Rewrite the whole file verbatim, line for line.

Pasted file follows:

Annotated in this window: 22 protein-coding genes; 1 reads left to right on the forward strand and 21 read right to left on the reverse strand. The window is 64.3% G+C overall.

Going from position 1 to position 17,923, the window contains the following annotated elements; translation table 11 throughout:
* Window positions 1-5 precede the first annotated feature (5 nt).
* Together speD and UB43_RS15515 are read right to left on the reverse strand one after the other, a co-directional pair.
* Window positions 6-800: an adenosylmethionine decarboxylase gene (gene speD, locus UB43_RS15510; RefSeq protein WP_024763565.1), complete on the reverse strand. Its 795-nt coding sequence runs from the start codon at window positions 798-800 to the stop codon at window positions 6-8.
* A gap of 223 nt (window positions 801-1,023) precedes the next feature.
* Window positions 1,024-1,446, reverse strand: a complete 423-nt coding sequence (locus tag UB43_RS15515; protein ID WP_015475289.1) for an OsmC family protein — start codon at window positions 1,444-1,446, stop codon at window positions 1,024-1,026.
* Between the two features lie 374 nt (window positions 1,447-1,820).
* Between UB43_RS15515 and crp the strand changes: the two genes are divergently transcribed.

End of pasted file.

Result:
Annotated in this window: 22 protein-coding genes; 1 reads left to right on the forward strand and 21 read right to left on the reverse strand. The window is 64.3% G+C overall.

Going from position 1 to position 17,923, the window contains the following annotated elements; translation table 11 throughout:
* Window positions 1-5 precede the first annotated feature (5 nt).
* Together speD and UB43_RS15515 are read right to left on the reverse strand one after the other, a co-directional pair.
* Window positions 6-800: an adenosylmethionine decarboxylase gene (gene speD, locus UB43_RS15510; RefSeq protein WP_024763565.1), complete on the reverse strand. Its 795-nt coding sequence runs from the start codon at window positions 798-800 to the stop codon at window positions 6-8.
* A gap of 223 nt (window positions 801-1,023) precedes the next feature.
* Window positions 1,024-1,446, reverse strand: a complete 423-nt coding sequence (locus tag UB43_RS15515; protein ID WP_015475289.1) for an OsmC family protein — start codon at window positions 1,444-1,446, stop codon at window positions 1,024-1,026.
* Between the two features lie 374 nt (window positions 1,447-1,820).
* Between UB43_RS15515 and crp the strand changes: the two genes are divergently transcribed.